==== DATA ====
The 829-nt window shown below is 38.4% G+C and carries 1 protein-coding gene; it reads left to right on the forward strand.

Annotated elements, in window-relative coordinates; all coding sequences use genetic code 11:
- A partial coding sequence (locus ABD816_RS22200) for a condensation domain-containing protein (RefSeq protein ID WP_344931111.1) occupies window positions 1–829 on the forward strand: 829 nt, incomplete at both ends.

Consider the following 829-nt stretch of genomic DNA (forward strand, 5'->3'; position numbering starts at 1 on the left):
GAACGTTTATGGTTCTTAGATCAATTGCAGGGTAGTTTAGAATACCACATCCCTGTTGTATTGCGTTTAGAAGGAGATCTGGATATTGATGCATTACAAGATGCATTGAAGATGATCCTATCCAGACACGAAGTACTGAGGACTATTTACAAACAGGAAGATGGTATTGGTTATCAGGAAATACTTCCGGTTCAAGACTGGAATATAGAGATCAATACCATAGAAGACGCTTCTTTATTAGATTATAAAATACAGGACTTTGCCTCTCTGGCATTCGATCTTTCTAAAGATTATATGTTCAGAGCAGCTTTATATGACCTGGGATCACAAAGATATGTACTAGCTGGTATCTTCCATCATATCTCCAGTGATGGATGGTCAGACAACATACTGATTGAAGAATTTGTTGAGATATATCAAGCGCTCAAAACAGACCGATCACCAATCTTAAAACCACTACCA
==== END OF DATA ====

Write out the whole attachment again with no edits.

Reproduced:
The 829-nt window shown below is 38.4% G+C and carries 1 protein-coding gene; it reads left to right on the forward strand.

Annotated elements, in window-relative coordinates; all coding sequences use genetic code 11:
- A partial coding sequence (locus ABD816_RS22200) for a condensation domain-containing protein (RefSeq protein ID WP_344931111.1) occupies window positions 1–829 on the forward strand: 829 nt, incomplete at both ends.

Consider the following 829-nt stretch of genomic DNA (forward strand, 5'->3'; position numbering starts at 1 on the left):
GAACGTTTATGGTTCTTAGATCAATTGCAGGGTAGTTTAGAATACCACATCCCTGTTGTATTGCGTTTAGAAGGAGATCTGGATATTGATGCATTACAAGATGCATTGAAGATGATCCTATCCAGACACGAAGTACTGAGGACTATTTACAAACAGGAAGATGGTATTGGTTATCAGGAAATACTTCCGGTTCAAGACTGGAATATAGAGATCAATACCATAGAAGACGCTTCTTTATTAGATTATAAAATACAGGACTTTGCCTCTCTGGCATTCGATCTTTCTAAAGATTATATGTTCAGAGCAGCTTTATATGACCTGGGATCACAAAGATATGTACTAGCTGGTATCTTCCATCATATCTCCAGTGATGGATGGTCAGACAACATACTGATTGAAGAATTTGTTGAGATATATCAAGCGCTCAAAACAGACCGATCACCAATCTTAAAACCACTACCA